The Company will safeguard the confidentiality of employee records by advising employees of all personnel files maintained on them, collecting only data related to the purpose for which the files were established and allowing those authorized to use a file to do so only for legitimate Company purposes.

This provision, argued Enslin, along with the company’s information technology policies and Enslin’s employment application, established a contract that bound Coca-Cola to protect his personal information.

The court disagreed. Its decision granting Coca-Cola’s summary judgment motion found that the code of conduct was binding on the company and enforceable by Enslin. But the Court did not read the code to establish a general contractual duty to safeguard his personal information.

To that end, the court observed that the “Employee Records” provision of the code carefully limited the scope of Coca-Cola’s responsibilities to three specific duties:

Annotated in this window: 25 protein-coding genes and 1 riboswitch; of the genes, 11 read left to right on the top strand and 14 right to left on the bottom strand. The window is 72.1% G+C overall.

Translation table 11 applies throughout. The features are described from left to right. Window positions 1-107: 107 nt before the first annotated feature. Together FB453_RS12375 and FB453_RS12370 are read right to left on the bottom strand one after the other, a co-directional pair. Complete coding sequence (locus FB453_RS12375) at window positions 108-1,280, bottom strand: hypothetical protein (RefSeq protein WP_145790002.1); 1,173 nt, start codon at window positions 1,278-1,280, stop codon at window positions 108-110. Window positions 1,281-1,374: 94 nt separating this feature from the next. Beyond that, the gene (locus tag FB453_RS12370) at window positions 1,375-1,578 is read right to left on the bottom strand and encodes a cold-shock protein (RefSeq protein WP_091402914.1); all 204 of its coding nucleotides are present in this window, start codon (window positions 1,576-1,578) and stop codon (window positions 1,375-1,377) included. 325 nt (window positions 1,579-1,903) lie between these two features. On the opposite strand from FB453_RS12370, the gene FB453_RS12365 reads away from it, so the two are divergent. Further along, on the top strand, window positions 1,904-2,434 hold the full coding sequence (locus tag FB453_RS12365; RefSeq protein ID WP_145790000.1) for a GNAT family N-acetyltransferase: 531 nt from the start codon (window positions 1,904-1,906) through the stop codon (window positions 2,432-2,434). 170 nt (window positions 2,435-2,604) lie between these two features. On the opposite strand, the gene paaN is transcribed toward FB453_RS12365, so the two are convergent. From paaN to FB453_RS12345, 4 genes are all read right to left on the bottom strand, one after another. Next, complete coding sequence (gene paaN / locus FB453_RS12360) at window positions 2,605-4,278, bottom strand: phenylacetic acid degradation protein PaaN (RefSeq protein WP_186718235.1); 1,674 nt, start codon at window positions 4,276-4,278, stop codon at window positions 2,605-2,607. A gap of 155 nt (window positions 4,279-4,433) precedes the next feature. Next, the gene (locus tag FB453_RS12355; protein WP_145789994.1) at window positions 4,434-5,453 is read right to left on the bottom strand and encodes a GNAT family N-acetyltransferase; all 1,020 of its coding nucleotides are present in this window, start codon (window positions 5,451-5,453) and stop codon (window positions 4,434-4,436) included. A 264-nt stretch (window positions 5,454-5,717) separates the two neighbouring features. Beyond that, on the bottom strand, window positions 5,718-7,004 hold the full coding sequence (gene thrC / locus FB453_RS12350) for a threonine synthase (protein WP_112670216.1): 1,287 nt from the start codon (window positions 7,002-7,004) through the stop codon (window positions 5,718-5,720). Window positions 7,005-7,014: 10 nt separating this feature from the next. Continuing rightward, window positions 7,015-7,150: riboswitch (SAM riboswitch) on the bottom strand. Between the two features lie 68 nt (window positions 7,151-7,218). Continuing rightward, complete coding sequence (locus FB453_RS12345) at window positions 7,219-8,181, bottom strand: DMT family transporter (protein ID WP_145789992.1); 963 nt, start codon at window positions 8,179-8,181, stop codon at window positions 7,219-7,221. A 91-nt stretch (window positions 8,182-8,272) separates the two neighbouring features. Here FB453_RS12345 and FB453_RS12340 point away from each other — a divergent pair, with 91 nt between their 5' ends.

• advising employees of the personnel files maintained on them;
  • collecting only data relevant to the purpose for which the files were established; and
  • allowing use of the files only for legitimate company purposes.

The code’s recitation of those three specific duties, concluded the court, demonstrated that Coca-Cola had not expressly agreed to take on “a sweeping contractual duty” to safeguard Enslin’s information against criminal misappropriation. 

The court also concluded that Enslin could not establish an implied contract to take on that broad duty. Under Pennsylvania law, the court observed, a contract cannot be implied in fact if an express contract covers the same subject matter.